(87654)
RP15
(7552)
RP35
(16176)
RP55
(30939)
RP75
(43390)
Raw Stockholm Download   Download   Download   Download   Download   Download   Download  
Gzipped Download   Download   Download   Download   Download   Download   Download  

You can also download a FASTA format file containing the full-length sequences for all sequences in the full alignment.

HMM logo

HMM logos is one way of visualising profile HMMs. Logos provide a quick overview of the properties of an HMM in a graphical form. You can see a more detailed description of HMM logos and find out how you can interpret them here. More...

Trees

This page displays the phylogenetic tree for this family's seed alignment. We use FastTree to calculate neighbour join trees with a local bootstrap based on 100 resamples (shown next to the tree nodes). FastTree calculates approximately-maximum-likelihood phylogenetic trees from our seed alignment.

Note: You can also download the data file for the tree.

Curation and family details

This section shows the detailed information about the Pfam family. You can see the definitions of many of the terms in this section in the glossary and a fuller explanation of the scoring system that we use in the scores section of the help pages.

Curation View help on the curation process

Seed source: Pfam-B_55 (release 15.0)
Previous IDs: none
Type: Family
Sequence Ontology: SO:0100021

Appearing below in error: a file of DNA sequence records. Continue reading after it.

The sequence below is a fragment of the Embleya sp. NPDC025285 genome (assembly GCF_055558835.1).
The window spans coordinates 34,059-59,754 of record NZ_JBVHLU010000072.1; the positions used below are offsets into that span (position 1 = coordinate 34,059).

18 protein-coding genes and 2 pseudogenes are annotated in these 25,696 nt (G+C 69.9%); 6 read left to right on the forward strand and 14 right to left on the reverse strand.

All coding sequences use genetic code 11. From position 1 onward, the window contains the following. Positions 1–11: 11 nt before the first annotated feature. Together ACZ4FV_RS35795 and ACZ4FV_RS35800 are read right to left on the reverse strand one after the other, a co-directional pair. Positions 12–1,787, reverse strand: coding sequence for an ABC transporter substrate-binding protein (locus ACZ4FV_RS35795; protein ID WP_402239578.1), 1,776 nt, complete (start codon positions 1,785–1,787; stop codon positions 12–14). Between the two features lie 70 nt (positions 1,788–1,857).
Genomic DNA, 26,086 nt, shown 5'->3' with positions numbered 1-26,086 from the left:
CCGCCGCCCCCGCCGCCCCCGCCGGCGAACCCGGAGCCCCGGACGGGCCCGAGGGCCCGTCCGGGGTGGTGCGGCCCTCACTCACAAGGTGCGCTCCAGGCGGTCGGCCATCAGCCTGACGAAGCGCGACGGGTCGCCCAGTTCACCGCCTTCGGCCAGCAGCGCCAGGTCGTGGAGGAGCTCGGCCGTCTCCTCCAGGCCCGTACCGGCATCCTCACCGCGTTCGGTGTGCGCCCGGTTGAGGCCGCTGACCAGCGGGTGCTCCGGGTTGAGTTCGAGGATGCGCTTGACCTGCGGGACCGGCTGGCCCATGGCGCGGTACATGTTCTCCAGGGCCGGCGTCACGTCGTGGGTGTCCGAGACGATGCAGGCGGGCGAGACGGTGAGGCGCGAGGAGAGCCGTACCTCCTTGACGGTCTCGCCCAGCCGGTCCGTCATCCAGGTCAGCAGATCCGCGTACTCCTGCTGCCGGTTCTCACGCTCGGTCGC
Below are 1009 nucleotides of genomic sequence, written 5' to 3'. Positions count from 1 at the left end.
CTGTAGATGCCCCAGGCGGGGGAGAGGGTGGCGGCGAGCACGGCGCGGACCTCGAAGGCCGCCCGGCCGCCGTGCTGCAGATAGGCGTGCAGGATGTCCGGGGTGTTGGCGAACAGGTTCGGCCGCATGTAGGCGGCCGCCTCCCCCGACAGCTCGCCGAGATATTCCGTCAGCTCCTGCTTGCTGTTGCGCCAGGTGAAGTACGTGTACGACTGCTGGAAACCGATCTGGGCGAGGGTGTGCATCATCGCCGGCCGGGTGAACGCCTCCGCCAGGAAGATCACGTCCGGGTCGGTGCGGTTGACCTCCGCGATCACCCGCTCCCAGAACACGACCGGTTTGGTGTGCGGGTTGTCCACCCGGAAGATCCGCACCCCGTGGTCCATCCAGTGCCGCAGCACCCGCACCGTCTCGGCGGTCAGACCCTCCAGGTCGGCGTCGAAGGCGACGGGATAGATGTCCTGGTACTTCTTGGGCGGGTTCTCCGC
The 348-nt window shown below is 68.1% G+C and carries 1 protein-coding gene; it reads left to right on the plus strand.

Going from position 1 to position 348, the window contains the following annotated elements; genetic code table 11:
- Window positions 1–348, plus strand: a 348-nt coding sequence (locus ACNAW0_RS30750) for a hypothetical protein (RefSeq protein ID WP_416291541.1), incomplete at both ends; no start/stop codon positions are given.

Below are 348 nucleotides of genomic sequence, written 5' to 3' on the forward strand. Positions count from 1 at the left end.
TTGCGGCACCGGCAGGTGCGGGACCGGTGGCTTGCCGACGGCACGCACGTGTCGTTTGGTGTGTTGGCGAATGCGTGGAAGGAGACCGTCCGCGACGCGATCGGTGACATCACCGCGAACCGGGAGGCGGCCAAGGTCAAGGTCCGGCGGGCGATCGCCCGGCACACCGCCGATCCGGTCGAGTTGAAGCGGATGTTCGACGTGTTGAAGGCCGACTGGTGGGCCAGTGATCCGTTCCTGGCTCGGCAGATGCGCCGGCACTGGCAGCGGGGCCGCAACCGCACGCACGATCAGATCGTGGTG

Author: Bateman A
Number in seed: 96
Number in full: 33585
Average length of the domain: 81.40 aa
Average identity of full alignment: 20 %
Average coverage of the sequence by the domain: 22.70 %

HMM information View help on HMM parameters

HMM build commands:
build method: hmmbuild -o /dev/null HMM SEED
search method: hmmsearch -Z 57096847 -E 1000 --cpu 4 HMM pfamseq
Model details:
Parameter Sequence Domain
Gathering cut-off 22.5 22.5
Trusted cut-off 22.5 22.5
Noise cut-off 22.4 22.4
Model length: 79
Family (HMM) version: 18
Download: download the raw HMM for this family

Species distribution

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Structures

For those sequences which have a structure in the Protein DataBank, we use the mapping between UniProt, PDB and Pfam coordinate systems from the PDBe group, to allow us to map Pfam domains onto UniProt sequences and three-dimensional protein structures. The table below shows the structures on which the Ion_trans_2 domain has been found. There are 620 instances of this domain found in the PDB. Note that there may be multiple copies of the domain in a single PDB structure, since many structures contain multiple copies of the same protein sequence.

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AlphaFold Structure Predictions

The list of proteins below match this family and have AlphaFold predicted structures. Click on the protein accession to view the predicted structure.

Protein Predicted structure External Information
A0A0K3AXZ4 View 3D Structure Click here
A0A0K3AXZ4 View 3D Structure Click here